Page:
Texas Rangers

Some Rangers prospects aren’t in Arizona anymore. What are they getting from Futures Camp?

The final baseball game at Globe Life Park wasn’t Sunday’s second-ender between the Texas Rangers and New York Yankees.

Final MLB game? Yes.

But a group of Rangers prospects played TCU on Tuesday night in what was the official final game at Globe Life Park. That wasn’t lost on the players who played to a 3-3 tie over 12 innings.

The game, as well as one last week against Dallas Baptist at Globe Life Park and two this weekend against Texas Tech at Dr Pepper Ballpark in Frisco, was part of the inaugural Futures Camp for Rangers prospects.

In the past, all prospects asked to extend their seasons have done so in the instructional league in Arizona. But the players in the Futures Camp have maxed out the Surprise Recreation Campus, and the Rangers wanted to give them a taste of what could be their future.

And it tastes good.

“This is a true honor,” right-hander Ricky Vanasco said. “To be in this stadium, to be in the big-league clubhouse, this is as close to a dream come true as it can be without being in the big leagues. It’s an amazing experience. Stepping on that mound and throwing in our big-league stadium and seeing that third deck was awesome.”

The Rangers have brought almost all of their top prospect to town, save for outfielder Bubba Thompson and right-hander Hans Crouse. Thompson is playing in the Arizona Fall League after an injury-plagued season. Crouse was in Arlington on Wednesday, though to have a bone spur shaved off his elbow.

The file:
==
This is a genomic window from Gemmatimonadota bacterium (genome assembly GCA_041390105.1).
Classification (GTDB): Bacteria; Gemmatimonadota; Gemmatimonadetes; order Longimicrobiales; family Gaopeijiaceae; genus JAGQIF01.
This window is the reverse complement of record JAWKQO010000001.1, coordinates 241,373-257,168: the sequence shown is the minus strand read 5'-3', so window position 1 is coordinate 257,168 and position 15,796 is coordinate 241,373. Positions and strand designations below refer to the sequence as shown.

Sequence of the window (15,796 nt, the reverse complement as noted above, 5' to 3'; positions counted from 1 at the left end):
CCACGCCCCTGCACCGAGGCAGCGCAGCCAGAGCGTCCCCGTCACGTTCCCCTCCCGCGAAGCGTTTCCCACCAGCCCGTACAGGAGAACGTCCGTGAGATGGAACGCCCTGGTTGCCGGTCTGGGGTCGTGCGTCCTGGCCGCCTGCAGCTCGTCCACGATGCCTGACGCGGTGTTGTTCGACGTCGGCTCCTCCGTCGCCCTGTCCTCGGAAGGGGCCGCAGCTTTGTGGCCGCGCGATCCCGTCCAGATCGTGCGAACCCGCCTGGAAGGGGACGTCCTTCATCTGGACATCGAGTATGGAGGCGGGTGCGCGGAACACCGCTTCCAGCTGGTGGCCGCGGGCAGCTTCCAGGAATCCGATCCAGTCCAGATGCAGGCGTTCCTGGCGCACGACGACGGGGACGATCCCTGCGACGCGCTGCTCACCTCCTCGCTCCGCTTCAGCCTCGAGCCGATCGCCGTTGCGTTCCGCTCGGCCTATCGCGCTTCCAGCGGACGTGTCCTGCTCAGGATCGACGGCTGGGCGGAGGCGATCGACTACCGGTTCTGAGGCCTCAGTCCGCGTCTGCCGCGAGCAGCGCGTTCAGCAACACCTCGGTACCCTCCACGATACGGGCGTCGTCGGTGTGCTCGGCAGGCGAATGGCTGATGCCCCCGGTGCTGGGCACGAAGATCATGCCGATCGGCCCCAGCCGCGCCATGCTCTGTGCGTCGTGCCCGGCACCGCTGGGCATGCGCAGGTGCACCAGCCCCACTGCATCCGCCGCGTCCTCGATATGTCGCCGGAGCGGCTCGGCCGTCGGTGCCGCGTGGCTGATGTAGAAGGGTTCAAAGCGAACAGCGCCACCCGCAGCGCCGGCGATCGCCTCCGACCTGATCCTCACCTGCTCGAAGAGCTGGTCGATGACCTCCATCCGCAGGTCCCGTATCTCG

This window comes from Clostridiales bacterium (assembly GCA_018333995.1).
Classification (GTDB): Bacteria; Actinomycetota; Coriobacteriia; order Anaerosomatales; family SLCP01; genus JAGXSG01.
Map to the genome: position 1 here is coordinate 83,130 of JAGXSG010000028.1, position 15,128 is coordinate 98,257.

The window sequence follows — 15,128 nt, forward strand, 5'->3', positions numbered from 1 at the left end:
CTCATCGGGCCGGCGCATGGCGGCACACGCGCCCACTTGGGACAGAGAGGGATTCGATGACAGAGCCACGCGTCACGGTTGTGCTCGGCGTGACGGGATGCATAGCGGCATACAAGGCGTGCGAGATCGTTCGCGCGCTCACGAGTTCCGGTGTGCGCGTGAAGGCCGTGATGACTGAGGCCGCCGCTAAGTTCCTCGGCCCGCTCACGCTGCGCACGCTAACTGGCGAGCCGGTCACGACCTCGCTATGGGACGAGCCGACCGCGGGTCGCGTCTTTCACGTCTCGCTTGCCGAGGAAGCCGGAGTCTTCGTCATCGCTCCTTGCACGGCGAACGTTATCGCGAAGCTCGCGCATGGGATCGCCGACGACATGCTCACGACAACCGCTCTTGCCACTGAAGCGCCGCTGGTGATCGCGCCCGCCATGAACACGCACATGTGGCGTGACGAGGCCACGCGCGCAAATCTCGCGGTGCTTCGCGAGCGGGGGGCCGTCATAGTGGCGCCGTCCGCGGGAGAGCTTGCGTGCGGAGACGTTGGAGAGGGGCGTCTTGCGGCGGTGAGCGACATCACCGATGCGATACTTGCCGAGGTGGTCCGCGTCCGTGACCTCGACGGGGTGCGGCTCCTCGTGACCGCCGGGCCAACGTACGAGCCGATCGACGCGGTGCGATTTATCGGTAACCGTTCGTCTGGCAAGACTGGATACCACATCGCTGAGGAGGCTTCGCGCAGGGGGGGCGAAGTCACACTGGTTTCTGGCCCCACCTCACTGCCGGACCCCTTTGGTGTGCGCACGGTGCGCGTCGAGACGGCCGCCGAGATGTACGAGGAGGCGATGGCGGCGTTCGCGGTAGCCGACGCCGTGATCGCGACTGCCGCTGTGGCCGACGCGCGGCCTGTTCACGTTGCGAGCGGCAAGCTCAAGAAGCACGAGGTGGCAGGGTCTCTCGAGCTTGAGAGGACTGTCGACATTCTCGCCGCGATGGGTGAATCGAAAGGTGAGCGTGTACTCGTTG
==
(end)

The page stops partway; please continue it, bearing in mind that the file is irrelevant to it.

Third baseman Josh Jung and right-hander Cole Winn, the past two first-round picks, are part of the camps, and so are High A catcher Sam Huff and Double A center fielder Leody Taveras.

None of them was the Rangers’ Minor League Player of the Year. Curtis Terry was after pounding Class A pitching and improving defensively at first base. Like Vanasco, Terry looks at the Futures Camp as a tremendous opportunity.

“This is a really cool camp,” Terry said. “All the guys who had really good seasons or are top-prospect players are here. It’s nice being around people that want to compete and work as hard as can be. We all have one goal, and that’s to get to the next level. It’s nice being with an organizations that is keeping us together.”

The camp is the latest experiment the Rangers are trying as they look at different ways to develop players.

“The goal is for these guys to play at the major-league level and to try to expose them as much as possible to the major-league staff and to have the opportunity to see the closing of this ballpark and the new ballpark where they’re going to play,” assistant general manager Mike Daly said. “We’re trying to get them out of their comfort zone a little bit. We’re trying to get these guys a couple weeks in the community and expose them what the big leagues are going to look like.”

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After 11 seasons covering the Rangers for the Star-Telegram, Jeff Wilson knows that baseball is a 24/7/365 business and there is far more to baseball than just the 162 games each season. There’s also more to Jeff -- like a family and impressive arsenals of Titleist hats and adidas shoes -- but sometimes it’s hard to tell.
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